ISPE Considerations for Pharmaceutical Supply Chains related to the COVID-19 Pandemic
In response to the COVID-19 pandemic, several governments are considering legislation or regulatory actions that would require some or all parts of a drug product’s supply chain, e.g., Active Pharmaceutical Ingredients (APIs) and biotherapeutic drug substances, to be manufactured within their countries to ensure consistent availability to patients and reduce potential drug shortages. The International Society for Pharmaceutical Engineering (ISPE) is uniquely positioned to support discussions with appropriate government or regulatory agencies on the technical and regulatory challenges related to relocating the site of manufacture or introducing new technology to increase assurance of supply of medicines. As a leading not-for-profit professional society dedicated to scientific, technical, and regulatory advancement of pharmaceuticals, ISPE has been instrumental for more than a decade in facilitating communication between the different sectors of the pharmaceutical industry and global health authorities. Examples of ISPE programs supporting improvement of pharmaceutical manufacturing supply chains are the ISPE Drug Shortages and Continuous Manufacturing programs.
Pharmaceutical companies are deliberate in their responsibility to establish and manage their supply chains and to ensure appropriate quality and supply of Active Pharmaceutical Ingredients and medicinal products for patients worldwide. It is not uncommon for chemical Active Pharmaceutical Ingredient supply chains to include multiple/redundant suppliers, multiple global sources for raw materials (solvents, reagents, catalysts, intermediates, starting materials, etc.) and product components, ranging from commodity bulk chemicals to special custom materials. Some components and raw materials used in pharmaceutical products may have limited suppliers worldwide. Therefore, to successfully leverage a specific geographic location(s) for manufacturing may have significant challenges. A well-established supply chain for commodity, bulk, and specialty chemicals is not easily transferred to a local manufacturing site. Without careful planning and consideration, such changes could significantly disrupt and stratify the supply chain and reduce availability of critical and essential medicines.
In addition to a change in the manufacturing site, raw material changes or the introduction of new technologies can lead to significant technical and regulatory challenges. Such changes may require laboratory or pilot scale studies to redevelop or adjust the process or develop a new route of manufacture, requiring significant scientific resource and time to ensure product comparability between the legacy and newly established manufacturing process or operation(s). Regulatory requirements that differ between countries and regions globally lead to differences in the timelines for approval(s).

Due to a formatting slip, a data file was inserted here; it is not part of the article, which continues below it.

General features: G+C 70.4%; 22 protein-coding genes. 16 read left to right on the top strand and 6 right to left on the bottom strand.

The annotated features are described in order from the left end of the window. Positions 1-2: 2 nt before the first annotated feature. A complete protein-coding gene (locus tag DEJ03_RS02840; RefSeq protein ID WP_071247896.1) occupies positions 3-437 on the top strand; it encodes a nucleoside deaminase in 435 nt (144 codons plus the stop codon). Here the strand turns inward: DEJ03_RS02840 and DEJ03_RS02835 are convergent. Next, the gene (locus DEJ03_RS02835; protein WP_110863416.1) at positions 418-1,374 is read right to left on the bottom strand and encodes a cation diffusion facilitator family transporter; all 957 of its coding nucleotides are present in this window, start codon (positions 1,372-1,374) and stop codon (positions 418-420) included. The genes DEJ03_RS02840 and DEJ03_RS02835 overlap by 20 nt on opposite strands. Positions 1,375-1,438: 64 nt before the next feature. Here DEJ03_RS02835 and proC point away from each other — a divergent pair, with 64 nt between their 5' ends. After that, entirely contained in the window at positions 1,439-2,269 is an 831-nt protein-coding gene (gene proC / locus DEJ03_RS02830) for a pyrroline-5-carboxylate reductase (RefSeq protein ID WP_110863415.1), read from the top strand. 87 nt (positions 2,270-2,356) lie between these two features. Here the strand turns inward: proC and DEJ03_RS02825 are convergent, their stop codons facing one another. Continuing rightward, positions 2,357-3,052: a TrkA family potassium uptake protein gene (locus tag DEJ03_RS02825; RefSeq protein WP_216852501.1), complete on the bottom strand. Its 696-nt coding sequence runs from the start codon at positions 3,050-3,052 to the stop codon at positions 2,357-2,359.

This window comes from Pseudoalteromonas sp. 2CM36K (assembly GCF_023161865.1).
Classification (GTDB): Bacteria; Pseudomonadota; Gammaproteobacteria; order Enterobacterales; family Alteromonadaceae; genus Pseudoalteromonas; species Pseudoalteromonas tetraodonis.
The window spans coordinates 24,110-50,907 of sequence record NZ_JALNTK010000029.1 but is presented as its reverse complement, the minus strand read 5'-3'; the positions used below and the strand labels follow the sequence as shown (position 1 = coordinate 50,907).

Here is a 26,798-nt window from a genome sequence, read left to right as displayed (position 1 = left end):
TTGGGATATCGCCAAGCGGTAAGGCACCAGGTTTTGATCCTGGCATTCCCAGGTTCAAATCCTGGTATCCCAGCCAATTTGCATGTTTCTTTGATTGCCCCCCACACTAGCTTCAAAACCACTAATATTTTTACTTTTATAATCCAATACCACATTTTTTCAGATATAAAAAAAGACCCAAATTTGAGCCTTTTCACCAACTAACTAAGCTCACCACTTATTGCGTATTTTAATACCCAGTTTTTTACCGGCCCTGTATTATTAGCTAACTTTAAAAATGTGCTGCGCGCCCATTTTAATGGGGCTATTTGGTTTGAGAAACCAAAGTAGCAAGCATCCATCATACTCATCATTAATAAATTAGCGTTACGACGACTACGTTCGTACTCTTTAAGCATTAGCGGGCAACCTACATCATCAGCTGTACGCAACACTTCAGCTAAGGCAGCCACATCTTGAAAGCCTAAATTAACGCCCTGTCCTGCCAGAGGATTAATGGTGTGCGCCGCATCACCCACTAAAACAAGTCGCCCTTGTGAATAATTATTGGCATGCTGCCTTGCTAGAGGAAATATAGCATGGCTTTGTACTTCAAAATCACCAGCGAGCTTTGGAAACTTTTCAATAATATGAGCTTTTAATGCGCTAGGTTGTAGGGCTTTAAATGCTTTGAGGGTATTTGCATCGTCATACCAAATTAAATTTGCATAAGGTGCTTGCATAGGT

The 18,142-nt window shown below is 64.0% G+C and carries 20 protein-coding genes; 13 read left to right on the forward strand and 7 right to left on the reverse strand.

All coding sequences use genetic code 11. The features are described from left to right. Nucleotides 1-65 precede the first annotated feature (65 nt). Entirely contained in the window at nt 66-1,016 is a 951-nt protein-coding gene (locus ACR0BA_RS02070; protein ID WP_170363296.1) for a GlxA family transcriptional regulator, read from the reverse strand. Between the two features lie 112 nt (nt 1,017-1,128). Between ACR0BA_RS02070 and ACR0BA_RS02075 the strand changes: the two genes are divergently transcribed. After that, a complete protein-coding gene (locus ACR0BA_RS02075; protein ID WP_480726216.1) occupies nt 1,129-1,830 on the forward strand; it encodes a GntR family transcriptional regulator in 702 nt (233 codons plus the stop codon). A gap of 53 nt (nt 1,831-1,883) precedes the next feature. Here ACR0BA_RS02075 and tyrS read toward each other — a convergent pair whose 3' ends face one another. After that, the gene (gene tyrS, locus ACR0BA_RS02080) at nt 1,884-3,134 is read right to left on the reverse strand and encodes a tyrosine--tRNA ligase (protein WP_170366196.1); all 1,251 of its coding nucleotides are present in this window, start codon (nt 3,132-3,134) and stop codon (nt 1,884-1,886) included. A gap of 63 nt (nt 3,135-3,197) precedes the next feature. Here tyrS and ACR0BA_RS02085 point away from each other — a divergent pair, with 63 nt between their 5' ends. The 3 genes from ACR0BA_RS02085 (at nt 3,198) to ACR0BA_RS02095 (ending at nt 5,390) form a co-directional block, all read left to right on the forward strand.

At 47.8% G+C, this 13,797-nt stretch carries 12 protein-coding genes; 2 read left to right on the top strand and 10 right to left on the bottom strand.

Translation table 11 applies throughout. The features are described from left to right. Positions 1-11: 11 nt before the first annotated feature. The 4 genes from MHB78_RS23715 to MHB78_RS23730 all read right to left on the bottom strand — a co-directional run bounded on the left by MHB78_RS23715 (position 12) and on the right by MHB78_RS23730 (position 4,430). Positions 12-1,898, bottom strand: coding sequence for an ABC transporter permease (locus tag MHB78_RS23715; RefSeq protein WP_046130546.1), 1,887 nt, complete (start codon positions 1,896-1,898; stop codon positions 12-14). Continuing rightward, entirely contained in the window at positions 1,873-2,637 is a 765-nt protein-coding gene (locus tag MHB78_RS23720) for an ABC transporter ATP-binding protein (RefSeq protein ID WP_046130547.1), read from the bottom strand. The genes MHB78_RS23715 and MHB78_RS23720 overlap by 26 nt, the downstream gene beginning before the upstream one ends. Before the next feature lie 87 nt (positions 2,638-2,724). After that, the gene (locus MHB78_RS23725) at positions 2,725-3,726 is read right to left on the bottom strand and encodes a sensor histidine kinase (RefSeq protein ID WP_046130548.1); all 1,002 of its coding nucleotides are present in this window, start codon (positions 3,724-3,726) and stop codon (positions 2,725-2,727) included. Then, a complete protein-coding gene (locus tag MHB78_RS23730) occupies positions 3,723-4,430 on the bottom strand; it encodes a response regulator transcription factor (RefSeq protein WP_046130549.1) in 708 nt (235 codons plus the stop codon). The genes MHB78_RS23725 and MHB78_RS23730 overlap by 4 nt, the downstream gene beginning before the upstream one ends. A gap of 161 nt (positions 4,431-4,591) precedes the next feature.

The ISPE Drug Shortages program has initiatives underway to develop new resources for successful Business Continuity Planning and Health Authority engagement, both of which offer powerful opportunities to mitigate or prevent drug shortages. Business Continuity Planning is a program targeted at industry leaders to assist them developing business processes for applying risk management exercises to the manufacturing supply chain. Strategic application of all dimensions of the already available ISPE Drug Shortages Prevention Plan and Drug Shortage Assessment and Prevention Tool could be used to support risk assessments and identify vulnerabilities in currently licensed or newly established supply chains.
The application of continuous manufacturing technologies can support improved supply chain efficiencies and ISPE has been in the forefront of supporting its introduction from a technical and regulatory perspective in workshops, conferences, and the publication of articles.
ISPE supports advancement of science, global cooperation, and regulatory harmonization and alignment to improve access to medicines to patients worldwide. ISPE has a very active Drug Shortages program, strong expertise in advanced manufacturing technologies for small and large (biopharmaceutical) molecules, technology transfer, and supply chain robustness. Relocating Active Pharmaceutical Ingredient or drug product manufacturing or its components requires careful evaluation to prevent unintended consequences that may increase supply risk. ISPE’s subject matter expertise, knowledge networks, publications, and guidance documents can assist in the evaluation of technical, regulatory, and workforce challenges associated with establishing new or relocating site(s) of manufacture and minimizing supply chain reliability risks.
ISPE is prepared to provide platform(s) for discussion with appropriate government or regulatory agencies for recommendations and collaboration on technical and regulatory matters to improve reliability of supply.
Thomas Hartman, on behalf of ISPE
President and CEO